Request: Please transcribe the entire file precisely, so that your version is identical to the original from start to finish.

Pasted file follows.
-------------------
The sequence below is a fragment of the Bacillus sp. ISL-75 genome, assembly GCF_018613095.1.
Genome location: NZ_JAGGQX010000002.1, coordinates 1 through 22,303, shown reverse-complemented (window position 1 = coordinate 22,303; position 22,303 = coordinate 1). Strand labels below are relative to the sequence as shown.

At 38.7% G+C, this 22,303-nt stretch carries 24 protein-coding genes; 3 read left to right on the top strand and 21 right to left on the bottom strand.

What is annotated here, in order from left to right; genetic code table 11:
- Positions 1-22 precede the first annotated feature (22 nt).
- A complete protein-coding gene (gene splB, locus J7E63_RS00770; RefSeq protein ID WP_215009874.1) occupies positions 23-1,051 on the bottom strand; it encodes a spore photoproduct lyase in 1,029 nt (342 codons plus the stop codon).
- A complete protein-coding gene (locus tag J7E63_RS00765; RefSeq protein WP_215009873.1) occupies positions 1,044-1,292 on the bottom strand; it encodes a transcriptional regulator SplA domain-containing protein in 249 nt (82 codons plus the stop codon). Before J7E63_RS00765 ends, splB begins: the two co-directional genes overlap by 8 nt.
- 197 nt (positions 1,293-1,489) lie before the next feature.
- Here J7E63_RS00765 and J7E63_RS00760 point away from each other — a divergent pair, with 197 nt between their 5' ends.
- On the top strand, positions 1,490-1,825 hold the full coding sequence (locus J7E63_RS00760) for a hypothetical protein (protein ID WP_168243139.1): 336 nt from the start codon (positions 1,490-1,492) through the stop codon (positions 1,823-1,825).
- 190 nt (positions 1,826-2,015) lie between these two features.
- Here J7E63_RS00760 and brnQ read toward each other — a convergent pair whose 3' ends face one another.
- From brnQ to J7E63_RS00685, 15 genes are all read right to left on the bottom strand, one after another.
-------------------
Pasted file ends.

The sequence below is a fragment of the Bacillus sp. ISL-75 genome, assembly GCF_018613095.1.
Genome location: NZ_JAGGQX010000002.1, coordinates 1 through 22,303, shown reverse-complemented (window position 1 = coordinate 22,303; position 22,303 = coordinate 1). Strand labels below are relative to the sequence as shown.

At 38.7% G+C, this 22,303-nt stretch carries 24 protein-coding genes; 3 read left to right on the top strand and 21 right to left on the bottom strand.

What is annotated here, in order from left to right; genetic code table 11:
- Positions 1-22 precede the first annotated feature (22 nt).
- A complete protein-coding gene (gene splB, locus J7E63_RS00770; RefSeq protein ID WP_215009874.1) occupies positions 23-1,051 on the bottom strand; it encodes a spore photoproduct lyase in 1,029 nt (342 codons plus the stop codon).
- A complete protein-coding gene (locus tag J7E63_RS00765; RefSeq protein WP_215009873.1) occupies positions 1,044-1,292 on the bottom strand; it encodes a transcriptional regulator SplA domain-containing protein in 249 nt (82 codons plus the stop codon). Before J7E63_RS00765 ends, splB begins: the two co-directional genes overlap by 8 nt.
- 197 nt (positions 1,293-1,489) lie before the next feature.
- Here J7E63_RS00765 and J7E63_RS00760 point away from each other — a divergent pair, with 197 nt between their 5' ends.
- On the top strand, positions 1,490-1,825 hold the full coding sequence (locus J7E63_RS00760) for a hypothetical protein (protein ID WP_168243139.1): 336 nt from the start codon (positions 1,490-1,492) through the stop codon (positions 1,823-1,825).
- 190 nt (positions 1,826-2,015) lie between these two features.
- Here J7E63_RS00760 and brnQ read toward each other — a convergent pair whose 3' ends face one another.
- From brnQ to J7E63_RS00685, 15 genes are all read right to left on the bottom strand, one after another.